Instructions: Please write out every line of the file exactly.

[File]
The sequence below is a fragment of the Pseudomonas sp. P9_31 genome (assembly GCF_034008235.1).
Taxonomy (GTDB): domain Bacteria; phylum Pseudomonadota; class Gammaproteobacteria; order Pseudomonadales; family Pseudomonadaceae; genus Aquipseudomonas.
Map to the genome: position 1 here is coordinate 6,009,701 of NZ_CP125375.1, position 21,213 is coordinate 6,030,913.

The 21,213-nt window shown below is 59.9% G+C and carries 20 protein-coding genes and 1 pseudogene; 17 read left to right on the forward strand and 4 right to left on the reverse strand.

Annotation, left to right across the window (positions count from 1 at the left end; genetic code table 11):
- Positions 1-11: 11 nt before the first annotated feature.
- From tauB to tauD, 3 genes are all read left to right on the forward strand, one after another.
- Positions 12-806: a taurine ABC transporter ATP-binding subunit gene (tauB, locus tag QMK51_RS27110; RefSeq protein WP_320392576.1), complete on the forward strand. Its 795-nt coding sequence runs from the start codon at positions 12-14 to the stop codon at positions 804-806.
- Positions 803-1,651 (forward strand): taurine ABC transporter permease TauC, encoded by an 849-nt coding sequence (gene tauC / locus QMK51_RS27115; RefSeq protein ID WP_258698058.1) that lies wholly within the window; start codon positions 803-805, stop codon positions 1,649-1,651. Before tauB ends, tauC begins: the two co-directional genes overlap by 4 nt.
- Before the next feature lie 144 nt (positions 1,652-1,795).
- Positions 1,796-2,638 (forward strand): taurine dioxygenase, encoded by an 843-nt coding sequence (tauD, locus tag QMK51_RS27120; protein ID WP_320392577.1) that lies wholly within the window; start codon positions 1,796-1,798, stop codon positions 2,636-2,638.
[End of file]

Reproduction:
The sequence below is a fragment of the Pseudomonas sp. P9_31 genome (assembly GCF_034008235.1).
Taxonomy (GTDB): domain Bacteria; phylum Pseudomonadota; class Gammaproteobacteria; order Pseudomonadales; family Pseudomonadaceae; genus Aquipseudomonas.
Map to the genome: position 1 here is coordinate 6,009,701 of NZ_CP125375.1, position 21,213 is coordinate 6,030,913.

The 21,213-nt window shown below is 59.9% G+C and carries 20 protein-coding genes and 1 pseudogene; 17 read left to right on the forward strand and 4 right to left on the reverse strand.

Annotation, left to right across the window (positions count from 1 at the left end; genetic code table 11):
- Positions 1-11: 11 nt before the first annotated feature.
- From tauB to tauD, 3 genes are all read left to right on the forward strand, one after another.
- Positions 12-806: a taurine ABC transporter ATP-binding subunit gene (tauB, locus tag QMK51_RS27110; RefSeq protein WP_320392576.1), complete on the forward strand. Its 795-nt coding sequence runs from the start codon at positions 12-14 to the stop codon at positions 804-806.
- Positions 803-1,651 (forward strand): taurine ABC transporter permease TauC, encoded by an 849-nt coding sequence (gene tauC / locus QMK51_RS27115; RefSeq protein ID WP_258698058.1) that lies wholly within the window; start codon positions 803-805, stop codon positions 1,649-1,651. Before tauB ends, tauC begins: the two co-directional genes overlap by 4 nt.
- Before the next feature lie 144 nt (positions 1,652-1,795).
- Positions 1,796-2,638 (forward strand): taurine dioxygenase, encoded by an 843-nt coding sequence (tauD, locus tag QMK51_RS27120; protein ID WP_320392577.1) that lies wholly within the window; start codon positions 1,796-1,798, stop codon positions 2,636-2,638.